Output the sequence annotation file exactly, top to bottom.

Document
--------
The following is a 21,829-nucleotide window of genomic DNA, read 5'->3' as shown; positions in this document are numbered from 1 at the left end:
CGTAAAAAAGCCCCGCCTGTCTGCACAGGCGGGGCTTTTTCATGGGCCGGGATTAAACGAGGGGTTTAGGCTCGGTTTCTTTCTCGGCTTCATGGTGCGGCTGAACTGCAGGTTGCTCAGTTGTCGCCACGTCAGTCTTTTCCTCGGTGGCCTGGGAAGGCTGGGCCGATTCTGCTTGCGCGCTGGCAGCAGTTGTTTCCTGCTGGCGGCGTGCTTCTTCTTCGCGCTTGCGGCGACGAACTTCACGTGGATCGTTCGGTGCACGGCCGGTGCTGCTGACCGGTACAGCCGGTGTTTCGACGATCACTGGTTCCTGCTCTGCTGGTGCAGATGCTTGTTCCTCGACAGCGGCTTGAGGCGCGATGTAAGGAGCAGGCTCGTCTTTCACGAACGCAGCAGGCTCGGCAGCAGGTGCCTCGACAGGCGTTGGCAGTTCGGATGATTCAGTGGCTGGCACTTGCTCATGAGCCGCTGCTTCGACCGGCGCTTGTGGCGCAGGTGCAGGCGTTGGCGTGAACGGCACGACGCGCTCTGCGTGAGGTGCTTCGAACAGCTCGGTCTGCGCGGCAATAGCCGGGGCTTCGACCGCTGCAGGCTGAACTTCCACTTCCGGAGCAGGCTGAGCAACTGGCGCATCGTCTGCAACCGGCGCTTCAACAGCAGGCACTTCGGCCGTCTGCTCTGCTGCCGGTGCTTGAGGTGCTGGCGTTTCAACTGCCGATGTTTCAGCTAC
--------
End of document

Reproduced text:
The following is a 21,829-nucleotide window of genomic DNA, read 5'->3' as shown; positions in this document are numbered from 1 at the left end:
CGTAAAAAAGCCCCGCCTGTCTGCACAGGCGGGGCTTTTTCATGGGCCGGGATTAAACGAGGGGTTTAGGCTCGGTTTCTTTCTCGGCTTCATGGTGCGGCTGAACTGCAGGTTGCTCAGTTGTCGCCACGTCAGTCTTTTCCTCGGTGGCCTGGGAAGGCTGGGCCGATTCTGCTTGCGCGCTGGCAGCAGTTGTTTCCTGCTGGCGGCGTGCTTCTTCTTCGCGCTTGCGGCGACGAACTTCACGTGGATCGTTCGGTGCACGGCCGGTGCTGCTGACCGGTACAGCCGGTGTTTCGACGATCACTGGTTCCTGCTCTGCTGGTGCAGATGCTTGTTCCTCGACAGCGGCTTGAGGCGCGATGTAAGGAGCAGGCTCGTCTTTCACGAACGCAGCAGGCTCGGCAGCAGGTGCCTCGACAGGCGTTGGCAGTTCGGATGATTCAGTGGCTGGCACTTGCTCATGAGCCGCTGCTTCGACCGGCGCTTGTGGCGCAGGTGCAGGCGTTGGCGTGAACGGCACGACGCGCTCTGCGTGAGGTGCTTCGAACAGCTCGGTCTGCGCGGCAATAGCCGGGGCTTCGACCGCTGCAGGCTGAACTTCCACTTCCGGAGCAGGCTGAGCAACTGGCGCATCGTCTGCAACCGGCGCTTCAACAGCAGGCACTTCGGCCGTCTGCTCTGCTGCCGGTGCTTGAGGTGCTGGCGTTTCAACTGCCGATGTTTCAGCTAC